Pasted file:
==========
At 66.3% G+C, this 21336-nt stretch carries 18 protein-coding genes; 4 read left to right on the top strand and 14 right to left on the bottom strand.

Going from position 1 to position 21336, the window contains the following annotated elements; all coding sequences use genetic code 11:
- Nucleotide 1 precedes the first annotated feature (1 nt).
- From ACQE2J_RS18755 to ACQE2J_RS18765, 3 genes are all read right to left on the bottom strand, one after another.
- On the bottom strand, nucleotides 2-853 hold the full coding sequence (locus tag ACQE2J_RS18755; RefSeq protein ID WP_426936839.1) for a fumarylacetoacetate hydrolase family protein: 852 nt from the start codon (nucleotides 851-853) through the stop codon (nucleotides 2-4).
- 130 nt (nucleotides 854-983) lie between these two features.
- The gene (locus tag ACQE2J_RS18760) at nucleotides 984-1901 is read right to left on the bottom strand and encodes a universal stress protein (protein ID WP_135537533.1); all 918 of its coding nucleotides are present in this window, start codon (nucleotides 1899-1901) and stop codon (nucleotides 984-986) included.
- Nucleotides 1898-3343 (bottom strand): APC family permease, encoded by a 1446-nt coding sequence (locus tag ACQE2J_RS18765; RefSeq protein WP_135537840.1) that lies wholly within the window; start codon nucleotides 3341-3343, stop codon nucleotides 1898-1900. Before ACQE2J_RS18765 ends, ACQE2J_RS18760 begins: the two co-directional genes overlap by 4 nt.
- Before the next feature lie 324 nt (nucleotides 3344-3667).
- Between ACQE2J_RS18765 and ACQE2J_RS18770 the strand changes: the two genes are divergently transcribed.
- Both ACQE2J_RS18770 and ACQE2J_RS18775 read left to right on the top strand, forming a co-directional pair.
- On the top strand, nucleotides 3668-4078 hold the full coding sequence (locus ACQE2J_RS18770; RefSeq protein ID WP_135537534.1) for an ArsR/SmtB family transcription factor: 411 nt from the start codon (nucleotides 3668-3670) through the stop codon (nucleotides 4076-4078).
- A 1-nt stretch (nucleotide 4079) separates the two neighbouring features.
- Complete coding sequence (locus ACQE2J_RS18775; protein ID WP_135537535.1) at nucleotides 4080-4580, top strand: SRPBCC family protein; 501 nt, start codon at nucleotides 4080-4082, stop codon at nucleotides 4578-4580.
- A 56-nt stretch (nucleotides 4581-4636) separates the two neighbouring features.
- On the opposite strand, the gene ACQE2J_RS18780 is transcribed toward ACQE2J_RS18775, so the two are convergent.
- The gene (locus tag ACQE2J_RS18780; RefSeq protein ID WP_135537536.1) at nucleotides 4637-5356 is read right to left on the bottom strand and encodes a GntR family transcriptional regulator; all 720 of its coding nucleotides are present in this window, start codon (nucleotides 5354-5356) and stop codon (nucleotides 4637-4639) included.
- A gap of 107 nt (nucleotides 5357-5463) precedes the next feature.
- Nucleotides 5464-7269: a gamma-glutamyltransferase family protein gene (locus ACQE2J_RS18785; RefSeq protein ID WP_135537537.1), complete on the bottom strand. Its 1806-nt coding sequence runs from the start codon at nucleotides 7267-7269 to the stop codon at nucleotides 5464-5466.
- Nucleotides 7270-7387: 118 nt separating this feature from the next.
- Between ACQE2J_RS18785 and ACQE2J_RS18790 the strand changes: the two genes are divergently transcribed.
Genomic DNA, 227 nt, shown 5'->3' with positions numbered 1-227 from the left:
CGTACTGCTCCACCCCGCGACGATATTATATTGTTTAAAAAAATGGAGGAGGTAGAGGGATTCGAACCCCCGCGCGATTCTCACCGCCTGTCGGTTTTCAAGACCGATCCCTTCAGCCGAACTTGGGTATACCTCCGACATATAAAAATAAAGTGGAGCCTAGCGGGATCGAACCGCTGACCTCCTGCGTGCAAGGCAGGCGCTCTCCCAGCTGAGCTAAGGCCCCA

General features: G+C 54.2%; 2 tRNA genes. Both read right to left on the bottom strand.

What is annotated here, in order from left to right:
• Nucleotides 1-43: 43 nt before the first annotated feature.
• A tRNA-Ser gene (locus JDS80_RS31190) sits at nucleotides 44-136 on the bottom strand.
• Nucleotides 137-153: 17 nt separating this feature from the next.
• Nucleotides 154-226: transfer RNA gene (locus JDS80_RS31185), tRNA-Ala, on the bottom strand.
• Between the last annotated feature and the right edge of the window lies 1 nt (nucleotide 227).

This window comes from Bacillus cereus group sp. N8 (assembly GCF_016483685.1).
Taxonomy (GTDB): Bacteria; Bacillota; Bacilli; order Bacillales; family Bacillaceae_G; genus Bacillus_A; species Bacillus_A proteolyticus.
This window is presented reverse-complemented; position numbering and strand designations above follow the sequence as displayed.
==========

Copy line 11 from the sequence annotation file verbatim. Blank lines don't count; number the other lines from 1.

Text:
- Both ACQE2J_RS18770 and ACQE2J_RS18775 read left to right on the top strand, forming a co-directional pair.